A death benefit of $250,000 today for someone who is 40 may mean very little 40 years from now for the beneficiaries who hypothetically collect when the insured dies at age 80. All along the way there are increasing premiums to pay and possibly higher annual expenses/fees that the investment component is wrapped in.

One point MsRobyn or someone might be able to clarify... are insurance payouts that beneficiaries claim exempt from estate taxes and the such because they aren't technically assets owned by the deceased insured, but rather the life insurance company? I've vaguely read these products may be appropriate for people who may be passing on more than the exemption amount for estate taxes to heirs.
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Old 02-19-2010, 06:38 AM
MsRobyn MsRobyn is offline
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Originally Posted by Bobalude View Post
One point MsRobyn or someone might be able to clarify... are insurance payouts that beneficiaries claim exempt from estate taxes and the such because they aren't technically assets owned by the deceased insured, but rather the life insurance company? I've vaguely read these products may be appropriate for people who may be passing on more than the exemption amount for estate taxes to heirs.
Payouts from life insurance policies are tax-exempt, period. I don't know why they are, they just are.

Life insurance is appropriate for a lot of reasons, but for some, it's a waste of money because it's not necessary. Only your insurance agent knows for sure.
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Old 02-19-2010, 09:40 AM
md2000 md2000 is offline
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Insurance is typically exempt from tax because it's a payout for loss. You insure your house or car - poof, bang - need another one? Imagine if the government dinged you for that replacement as "income". Similarly, a life insurance payout is supposed to be a replacement for lost income and support. In today's world, a million dollars may not be enough to replace the typical breadwinner biting the big one at 40 years of age.

Conservative nattering nabobs of negativism aside, how much do you have to pass on to the loved ones to pay taxes on an estate? IIRC from the last election hype, it was millions at least for estate taxes, unless they are actually completely gone nowadays. the only taxes payable on death are the ones you would pay if you did the same thing while alive, like sell the house, cash in your IRA (or Canadian RRSP) contents, etc.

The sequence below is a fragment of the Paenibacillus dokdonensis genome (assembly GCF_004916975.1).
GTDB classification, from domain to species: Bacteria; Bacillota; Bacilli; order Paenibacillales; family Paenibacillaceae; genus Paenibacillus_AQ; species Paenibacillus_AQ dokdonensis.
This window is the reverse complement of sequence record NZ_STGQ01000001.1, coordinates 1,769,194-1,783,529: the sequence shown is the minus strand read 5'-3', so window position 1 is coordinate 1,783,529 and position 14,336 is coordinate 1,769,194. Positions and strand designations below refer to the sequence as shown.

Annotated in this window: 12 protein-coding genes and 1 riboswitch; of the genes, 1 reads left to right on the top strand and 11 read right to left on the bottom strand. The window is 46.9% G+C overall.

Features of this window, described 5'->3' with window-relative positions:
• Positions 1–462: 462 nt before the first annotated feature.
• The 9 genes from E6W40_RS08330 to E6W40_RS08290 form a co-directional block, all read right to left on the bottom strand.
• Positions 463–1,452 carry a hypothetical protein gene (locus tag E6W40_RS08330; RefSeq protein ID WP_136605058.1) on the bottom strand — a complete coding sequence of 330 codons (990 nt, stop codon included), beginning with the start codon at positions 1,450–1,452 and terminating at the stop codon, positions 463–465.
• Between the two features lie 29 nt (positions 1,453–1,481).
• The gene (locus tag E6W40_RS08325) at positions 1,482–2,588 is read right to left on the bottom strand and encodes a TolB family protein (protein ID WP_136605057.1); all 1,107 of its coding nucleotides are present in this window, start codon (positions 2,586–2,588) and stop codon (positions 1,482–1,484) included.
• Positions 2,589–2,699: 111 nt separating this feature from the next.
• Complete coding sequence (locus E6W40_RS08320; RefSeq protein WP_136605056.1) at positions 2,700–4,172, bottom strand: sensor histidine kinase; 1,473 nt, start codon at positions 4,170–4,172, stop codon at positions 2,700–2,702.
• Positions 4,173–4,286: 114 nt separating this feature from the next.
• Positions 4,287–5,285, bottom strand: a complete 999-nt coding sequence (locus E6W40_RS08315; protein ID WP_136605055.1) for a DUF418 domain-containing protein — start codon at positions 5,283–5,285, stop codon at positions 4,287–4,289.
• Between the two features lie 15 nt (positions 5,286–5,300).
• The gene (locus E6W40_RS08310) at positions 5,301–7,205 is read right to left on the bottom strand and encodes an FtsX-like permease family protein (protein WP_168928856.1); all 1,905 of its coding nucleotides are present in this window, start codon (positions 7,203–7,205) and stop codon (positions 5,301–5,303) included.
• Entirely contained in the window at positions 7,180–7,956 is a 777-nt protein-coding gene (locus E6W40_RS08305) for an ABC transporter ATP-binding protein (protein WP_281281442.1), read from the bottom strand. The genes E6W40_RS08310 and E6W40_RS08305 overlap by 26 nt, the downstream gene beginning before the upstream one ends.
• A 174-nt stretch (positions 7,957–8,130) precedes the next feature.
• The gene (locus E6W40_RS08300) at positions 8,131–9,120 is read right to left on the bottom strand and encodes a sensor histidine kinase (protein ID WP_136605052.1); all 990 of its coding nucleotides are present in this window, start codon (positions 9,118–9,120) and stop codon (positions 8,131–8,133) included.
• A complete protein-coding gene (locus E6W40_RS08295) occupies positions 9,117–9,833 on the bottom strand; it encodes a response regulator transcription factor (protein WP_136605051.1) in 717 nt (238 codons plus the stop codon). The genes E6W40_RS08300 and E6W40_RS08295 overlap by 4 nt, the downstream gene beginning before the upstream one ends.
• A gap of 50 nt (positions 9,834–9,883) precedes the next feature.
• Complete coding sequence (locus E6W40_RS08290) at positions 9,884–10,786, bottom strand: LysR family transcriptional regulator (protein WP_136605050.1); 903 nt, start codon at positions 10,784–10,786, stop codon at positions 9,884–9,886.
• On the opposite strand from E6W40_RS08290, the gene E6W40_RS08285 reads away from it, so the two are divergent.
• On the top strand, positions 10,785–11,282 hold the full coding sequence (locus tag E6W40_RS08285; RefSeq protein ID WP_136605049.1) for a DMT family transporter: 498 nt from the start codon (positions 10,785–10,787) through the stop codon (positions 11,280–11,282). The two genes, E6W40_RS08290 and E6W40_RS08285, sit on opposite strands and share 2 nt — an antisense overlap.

The main point still being - if you did a good job of your retirement finances, why do you need insurance once the retirement fund is in place and the kids have left home? By then, the house should be paid off too. With today's life expectancies, the kids should be past 50 and have their retirement finances already in place before they ever see your insurance. Worst case, the spouse gets $500,000 when she is so old she can't count to 10.

Remember how the kids used to fight over who got the last piece of cake? Now imagine the fun when mama's half-million is controlled by one kid and the others suddenly start wondering what's been happening to it? Nothing like a good inheritance fight to bring out the best in people...
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Old 05-14-2012, 06:35 PM
Safe Money Tony Safe Money Tony is offline
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Life insurance retirement plans are known under a few other names, such as bank on yourself or 101 plans. There are several books on the subject. They are not a scam and are available only from licensed professionals.

While they may sound too good to be true, there are limits. There are some good books written on the subject such as "Tax Free Retirement" and Missed Fortune 101". The way to properly structure one of these is to fund it to the limit before it is considered a Modified Endowment Contract (MEC).

You can access the cash portion of these contracts as a loan. If taken as a loan rather than a withdrawal you can access this money tax free. Some of these contracts allow for the loans to come out of the general account of the insurance company leaving your money in your contract and still earning interest. Often the interest credited is higher than the interest charged on the loan creating and arbitrage in your favor.